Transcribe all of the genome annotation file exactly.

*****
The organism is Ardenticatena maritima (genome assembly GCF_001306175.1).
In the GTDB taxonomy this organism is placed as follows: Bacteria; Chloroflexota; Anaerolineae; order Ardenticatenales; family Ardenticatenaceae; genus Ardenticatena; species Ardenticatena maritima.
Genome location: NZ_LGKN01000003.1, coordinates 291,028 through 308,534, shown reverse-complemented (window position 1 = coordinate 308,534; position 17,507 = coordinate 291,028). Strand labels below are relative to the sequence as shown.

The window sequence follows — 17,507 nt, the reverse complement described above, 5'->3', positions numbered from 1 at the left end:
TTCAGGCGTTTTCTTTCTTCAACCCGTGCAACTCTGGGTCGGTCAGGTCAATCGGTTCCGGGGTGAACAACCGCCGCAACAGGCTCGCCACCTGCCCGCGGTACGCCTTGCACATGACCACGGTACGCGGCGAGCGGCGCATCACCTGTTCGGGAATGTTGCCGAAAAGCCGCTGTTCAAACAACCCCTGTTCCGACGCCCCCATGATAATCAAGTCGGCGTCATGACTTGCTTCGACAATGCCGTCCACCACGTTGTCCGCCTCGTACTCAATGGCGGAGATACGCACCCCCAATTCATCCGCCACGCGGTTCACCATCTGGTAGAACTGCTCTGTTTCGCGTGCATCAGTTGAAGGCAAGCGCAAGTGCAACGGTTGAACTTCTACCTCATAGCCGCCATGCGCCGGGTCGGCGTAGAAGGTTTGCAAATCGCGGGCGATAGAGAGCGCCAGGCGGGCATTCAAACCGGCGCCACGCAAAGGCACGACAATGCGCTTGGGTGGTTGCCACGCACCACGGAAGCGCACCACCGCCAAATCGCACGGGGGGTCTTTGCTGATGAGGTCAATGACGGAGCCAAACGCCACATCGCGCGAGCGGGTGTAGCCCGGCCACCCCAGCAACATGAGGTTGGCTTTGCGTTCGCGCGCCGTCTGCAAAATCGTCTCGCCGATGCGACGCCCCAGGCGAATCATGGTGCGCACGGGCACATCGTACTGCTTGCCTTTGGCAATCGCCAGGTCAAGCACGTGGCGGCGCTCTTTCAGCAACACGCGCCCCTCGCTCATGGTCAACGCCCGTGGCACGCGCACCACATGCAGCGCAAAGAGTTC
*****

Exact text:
The organism is Ardenticatena maritima (genome assembly GCF_001306175.1).
In the GTDB taxonomy this organism is placed as follows: Bacteria; Chloroflexota; Anaerolineae; order Ardenticatenales; family Ardenticatenaceae; genus Ardenticatena; species Ardenticatena maritima.
Genome location: NZ_LGKN01000003.1, coordinates 291,028 through 308,534, shown reverse-complemented (window position 1 = coordinate 308,534; position 17,507 = coordinate 291,028). Strand labels below are relative to the sequence as shown.

The window sequence follows — 17,507 nt, the reverse complement described above, 5'->3', positions numbered from 1 at the left end:
TTCAGGCGTTTTCTTTCTTCAACCCGTGCAACTCTGGGTCGGTCAGGTCAATCGGTTCCGGGGTGAACAACCGCCGCAACAGGCTCGCCACCTGCCCGCGGTACGCCTTGCACATGACCACGGTACGCGGCGAGCGGCGCATCACCTGTTCGGGAATGTTGCCGAAAAGCCGCTGTTCAAACAACCCCTGTTCCGACGCCCCCATGATAATCAAGTCGGCGTCATGACTTGCTTCGACAATGCCGTCCACCACGTTGTCCGCCTCGTACTCAATGGCGGAGATACGCACCCCCAATTCATCCGCCACGCGGTTCACCATCTGGTAGAACTGCTCTGTTTCGCGTGCATCAGTTGAAGGCAAGCGCAAGTGCAACGGTTGAACTTCTACCTCATAGCCGCCATGCGCCGGGTCGGCGTAGAAGGTTTGCAAATCGCGGGCGATAGAGAGCGCCAGGCGGGCATTCAAACCGGCGCCACGCAAAGGCACGACAATGCGCTTGGGTGGTTGCCACGCACCACGGAAGCGCACCACCGCCAAATCGCACGGGGGGTCTTTGCTGATGAGGTCAATGACGGAGCCAAACGCCACATCGCGCGAGCGGGTGTAGCCCGGCCACCCCAGCAACATGAGGTTGGCTTTGCGTTCGCGCGCCGTCTGCAAAATCGTCTCGCCGATGCGACGCCCCAGGCGAATCATGGTGCGCACGGGCACATCGTACTGCTTGCCTTTGGCAATCGCCAGGTCAAGCACGTGGCGGCGCTCTTTCAGCAACACGCGCCCCTCGCTCATGGTCAACGCCCGTGGCACGCGCACCACATGCAGCGCAAAGAGTTC